A story in this vein. In the mid 60s, the Stones first hit with airplay in NYC was Tell Me You're Coming Back to Me. One afternoon while I was listening to Dan Ingram, the late afternoon WABC DJ (who also had a jazz show on FM, as I recall), he made a comment on air after playing the Stones record to the effect that he felt the Stones were a poor imitation of the Beatles and he didn't like them. Well, after another record and a few commercials, he came back on and said that the switchboard had lit up due to this comment, so he announced that he would run a contest, $10 to the best letter sent to him telling him why he should like the Stones and $10 to the best letter telling him why he shouldn't. A few days later he announced that a couple of girls had written him a multi-page letter going on and on as to why he should love the Stones, so they won $10; the winning letter as to why he shouldn't like the Stones was simple--they were costing him $20.
@jonwolfpell “Can’t You Hear Me Knocking” has never come even remotely close to getting old for me.
Apples vs oranges. I like both, but to me Beatles are "oldies" while Rolling Stones are still modern. Perhaps it was aggressiveness of Stones music, that kept them alive. Yes, The Beatles created many new trends (melodic bass, inclusion of classical etc), but when I, as a young boy, heard Satisfaction for the first time I was stunned - "is it even allowed to play like that"?
@bdp24 - I like watching Mazzy's vids too; he used to come into the record wholesaler in Oakland I was working at when we were both in the local record business in the 70's. And the shrooms are still magical now! 🤣
The Monkees didn't write their hits (Boyce and Hart wrote a lot of stuff, as did other pro songwriters at that time) or were trusted to play much of anything on the records (except singing) until later in their "post TV" career that generally sucked. Nesmith was a good writer and musician anyway.
The Beatles had more creativity crammed into a relatively short time than anybody before or since, and the Stones were and are a great R&B band with undeniable charisma and style and great rock and roll...I saw the original band with Jones in 1966 and they killed. Still do.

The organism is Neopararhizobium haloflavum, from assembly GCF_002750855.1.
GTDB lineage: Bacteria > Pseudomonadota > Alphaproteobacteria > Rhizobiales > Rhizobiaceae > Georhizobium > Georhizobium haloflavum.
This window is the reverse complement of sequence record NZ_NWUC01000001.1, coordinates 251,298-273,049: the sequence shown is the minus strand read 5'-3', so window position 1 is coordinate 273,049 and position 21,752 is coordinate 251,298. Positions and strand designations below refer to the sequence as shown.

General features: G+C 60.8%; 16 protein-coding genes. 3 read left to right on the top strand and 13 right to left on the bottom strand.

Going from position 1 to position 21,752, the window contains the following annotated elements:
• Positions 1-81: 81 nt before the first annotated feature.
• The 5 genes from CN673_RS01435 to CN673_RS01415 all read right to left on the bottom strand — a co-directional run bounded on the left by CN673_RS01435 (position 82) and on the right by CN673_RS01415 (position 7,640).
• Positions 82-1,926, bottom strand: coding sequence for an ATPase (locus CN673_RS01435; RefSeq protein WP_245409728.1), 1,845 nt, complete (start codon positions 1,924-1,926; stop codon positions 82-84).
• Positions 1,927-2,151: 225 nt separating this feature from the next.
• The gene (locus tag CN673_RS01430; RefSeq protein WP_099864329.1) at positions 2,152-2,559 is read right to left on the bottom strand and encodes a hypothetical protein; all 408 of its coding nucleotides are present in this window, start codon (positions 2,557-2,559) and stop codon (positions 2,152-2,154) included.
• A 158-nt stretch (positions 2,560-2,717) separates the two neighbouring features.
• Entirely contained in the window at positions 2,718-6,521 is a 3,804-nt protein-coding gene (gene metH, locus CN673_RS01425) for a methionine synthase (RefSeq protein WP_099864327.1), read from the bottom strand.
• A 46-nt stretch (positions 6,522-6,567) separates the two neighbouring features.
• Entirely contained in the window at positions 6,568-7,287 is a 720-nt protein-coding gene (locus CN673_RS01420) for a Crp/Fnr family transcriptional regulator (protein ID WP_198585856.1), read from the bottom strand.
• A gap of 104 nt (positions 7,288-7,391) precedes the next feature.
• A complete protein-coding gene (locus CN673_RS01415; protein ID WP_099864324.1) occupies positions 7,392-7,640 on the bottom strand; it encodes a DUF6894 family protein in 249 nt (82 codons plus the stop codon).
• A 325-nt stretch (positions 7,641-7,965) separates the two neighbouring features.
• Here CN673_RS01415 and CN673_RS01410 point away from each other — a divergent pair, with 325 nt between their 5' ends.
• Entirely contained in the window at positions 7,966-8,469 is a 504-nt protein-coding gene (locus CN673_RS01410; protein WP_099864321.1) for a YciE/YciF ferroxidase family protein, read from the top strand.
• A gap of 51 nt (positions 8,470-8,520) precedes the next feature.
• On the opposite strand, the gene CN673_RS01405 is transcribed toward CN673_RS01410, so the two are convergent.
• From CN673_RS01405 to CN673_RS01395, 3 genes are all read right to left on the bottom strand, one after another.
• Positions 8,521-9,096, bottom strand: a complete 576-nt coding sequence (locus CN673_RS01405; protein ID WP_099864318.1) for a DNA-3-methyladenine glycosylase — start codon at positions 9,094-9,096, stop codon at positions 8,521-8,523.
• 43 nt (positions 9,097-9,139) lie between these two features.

Both bands started around 1962. The Beatles ended in 1970. The Stones are still going (sort of) but almost everything they have produced since the early 70s is vaccuous. So we should compare largely their respective 60s outputs.
Seen like that, the contest is perhaps closer for many of us. The Stones music in that period is mainly of high quality. But certainly not in the Beatles' league. I was there and lived it.
While I love them both, and they are the soundtrack of my youth, the Glimmer Twins get more time on my system. There is no denying the genius of Lennon/McCartney as songwriters but the Stones have an edge to their music their Beatles could not match (exceptions for sure). When Mick & Keith started to hit their stride with Beggars Banquet, they moved into a musical realm that set them apart. For starters, Sympathy For The Devil is the greatest rock & roll song ever written. Lyrically unmatched then or now. The near violence in Keith's one note (😂) guitar solo is stunning to this day. Then to name just a few more: Sister Morphine (thank you Ry Cooder), Moonlight Mile, Gimme Shelter, You Can't Always Get What You Want.......... It's really an Apples to Oranges comparison but if I had to choose the collected works of only one of the two bands, it's always going to be the Stones for me.